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National Library of Medicine Adds New Education Resources to Online Exhibition, Frankenstein: Penetrating the Secrets of Nature

 

The National Library of Medicine, the world's largest medical library and a component of the National Institutes of Health, has enriched its popular online exhibition, Frankenstein: Penetrating the Secrets of Nature (http://www.nlm.nih.gov/frankenstein), with new educational resources.

Launched as a physical exhibition at NLM in 1997, Frankenstein still consistently ranks in the top 10 of the Library's online exhibitions. It looks at the world of Mary Shelley, who wrote the legendary Frankenstein novel, and examines the story's influence on popular culture and its illumination of the blurred, uncertain boundaries of "acceptable" science. The exhibition offers education resources under two new sections, "Higher Education Module" and "Lesson Plans:" 

  • The "Higher Education Module" section features The Following Frankenstein: Mary Shelley, the Monster, and Medical Science, authored by Susan E. Lederer, PhD, Robert Turell Professor of the History of Medicine and Bioethics at the University of Wisconsin School of Medicine and Public Health.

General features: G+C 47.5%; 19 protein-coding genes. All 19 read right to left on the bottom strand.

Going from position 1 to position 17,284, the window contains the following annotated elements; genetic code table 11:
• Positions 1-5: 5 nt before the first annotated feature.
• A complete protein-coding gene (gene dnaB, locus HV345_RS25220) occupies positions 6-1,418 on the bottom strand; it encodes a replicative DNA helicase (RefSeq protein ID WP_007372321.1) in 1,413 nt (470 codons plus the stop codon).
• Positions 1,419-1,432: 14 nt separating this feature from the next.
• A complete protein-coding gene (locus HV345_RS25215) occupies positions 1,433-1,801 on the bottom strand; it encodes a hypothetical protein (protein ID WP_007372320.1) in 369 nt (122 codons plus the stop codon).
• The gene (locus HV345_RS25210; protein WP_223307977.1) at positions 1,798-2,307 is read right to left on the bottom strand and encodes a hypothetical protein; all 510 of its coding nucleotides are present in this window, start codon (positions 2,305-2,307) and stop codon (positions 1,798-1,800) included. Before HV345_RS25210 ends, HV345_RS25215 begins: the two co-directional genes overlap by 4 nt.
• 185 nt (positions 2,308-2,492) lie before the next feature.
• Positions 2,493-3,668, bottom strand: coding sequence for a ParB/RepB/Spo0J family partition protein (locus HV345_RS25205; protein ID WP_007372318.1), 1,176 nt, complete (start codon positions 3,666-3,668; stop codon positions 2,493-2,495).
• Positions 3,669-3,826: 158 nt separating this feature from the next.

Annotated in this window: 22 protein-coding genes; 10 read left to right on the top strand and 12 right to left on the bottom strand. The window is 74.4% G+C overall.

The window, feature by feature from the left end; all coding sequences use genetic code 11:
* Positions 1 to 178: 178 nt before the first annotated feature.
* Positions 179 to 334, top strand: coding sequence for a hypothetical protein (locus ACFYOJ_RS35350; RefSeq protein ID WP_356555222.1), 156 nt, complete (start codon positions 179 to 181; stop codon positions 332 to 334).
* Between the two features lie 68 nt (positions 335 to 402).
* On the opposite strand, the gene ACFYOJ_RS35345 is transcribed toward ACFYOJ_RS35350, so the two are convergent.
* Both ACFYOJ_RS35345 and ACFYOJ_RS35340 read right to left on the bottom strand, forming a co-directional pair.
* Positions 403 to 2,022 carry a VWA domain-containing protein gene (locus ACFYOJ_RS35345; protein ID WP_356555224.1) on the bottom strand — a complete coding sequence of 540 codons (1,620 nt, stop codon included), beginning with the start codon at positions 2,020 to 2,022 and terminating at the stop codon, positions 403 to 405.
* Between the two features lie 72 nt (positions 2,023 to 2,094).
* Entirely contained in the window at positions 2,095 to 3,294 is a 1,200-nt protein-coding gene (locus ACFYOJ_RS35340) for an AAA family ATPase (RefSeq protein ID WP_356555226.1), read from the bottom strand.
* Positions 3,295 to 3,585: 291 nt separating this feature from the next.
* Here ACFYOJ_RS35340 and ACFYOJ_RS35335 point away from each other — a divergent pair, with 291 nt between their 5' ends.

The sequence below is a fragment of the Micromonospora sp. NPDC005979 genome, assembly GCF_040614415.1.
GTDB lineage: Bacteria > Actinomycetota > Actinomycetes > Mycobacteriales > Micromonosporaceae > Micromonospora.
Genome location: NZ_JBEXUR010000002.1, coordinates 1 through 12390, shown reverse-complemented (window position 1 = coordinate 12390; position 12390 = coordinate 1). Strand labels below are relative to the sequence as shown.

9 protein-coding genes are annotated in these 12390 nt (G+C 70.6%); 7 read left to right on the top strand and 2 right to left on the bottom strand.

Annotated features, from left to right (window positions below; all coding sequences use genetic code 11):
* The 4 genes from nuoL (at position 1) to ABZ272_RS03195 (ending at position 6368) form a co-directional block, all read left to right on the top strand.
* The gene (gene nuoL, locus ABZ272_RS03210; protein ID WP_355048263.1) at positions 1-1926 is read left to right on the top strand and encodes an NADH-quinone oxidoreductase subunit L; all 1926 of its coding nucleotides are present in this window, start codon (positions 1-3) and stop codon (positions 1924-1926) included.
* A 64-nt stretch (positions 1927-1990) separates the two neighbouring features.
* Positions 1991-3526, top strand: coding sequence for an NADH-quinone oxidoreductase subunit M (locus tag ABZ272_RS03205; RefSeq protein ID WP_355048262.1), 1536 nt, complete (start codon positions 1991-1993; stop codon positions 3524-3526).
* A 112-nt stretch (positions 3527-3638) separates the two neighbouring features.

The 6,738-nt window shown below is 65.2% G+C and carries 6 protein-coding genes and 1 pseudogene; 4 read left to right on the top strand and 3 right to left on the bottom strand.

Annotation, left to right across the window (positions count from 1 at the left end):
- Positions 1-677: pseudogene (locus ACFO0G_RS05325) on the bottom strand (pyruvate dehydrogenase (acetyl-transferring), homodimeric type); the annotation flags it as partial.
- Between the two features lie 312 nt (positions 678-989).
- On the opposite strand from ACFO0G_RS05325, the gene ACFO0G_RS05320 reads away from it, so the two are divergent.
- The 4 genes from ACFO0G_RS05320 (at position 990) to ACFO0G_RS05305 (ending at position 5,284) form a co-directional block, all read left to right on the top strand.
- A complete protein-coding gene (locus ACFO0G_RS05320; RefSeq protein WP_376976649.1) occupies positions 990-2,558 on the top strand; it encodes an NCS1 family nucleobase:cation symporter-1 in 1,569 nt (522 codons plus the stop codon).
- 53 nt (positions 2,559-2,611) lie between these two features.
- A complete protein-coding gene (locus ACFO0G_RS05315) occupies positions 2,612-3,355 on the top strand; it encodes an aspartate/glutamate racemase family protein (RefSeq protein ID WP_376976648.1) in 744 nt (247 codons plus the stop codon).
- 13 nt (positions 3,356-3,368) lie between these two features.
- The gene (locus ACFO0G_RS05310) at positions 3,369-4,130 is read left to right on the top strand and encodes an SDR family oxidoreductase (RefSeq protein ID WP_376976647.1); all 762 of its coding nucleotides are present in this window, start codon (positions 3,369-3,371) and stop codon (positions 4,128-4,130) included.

• The "Lesson Plans" section presents Electricity, Frankenstein, and the Spark of Life and "It's Alive!": Frankenstein and the Limits of Medical Research, middle- and high-school lesson plans respectively.

These education resources provide instructional templates that present and use exhibition materials to engage students' interest in and foster their analysis of the enduring Frankenstein myth and metaphor with historical and scientific perspectives. Educators are welcome to review and use the module or lesson plans in whole or in part, as appropriate for their students' interests, levels and academic goals.

 

 

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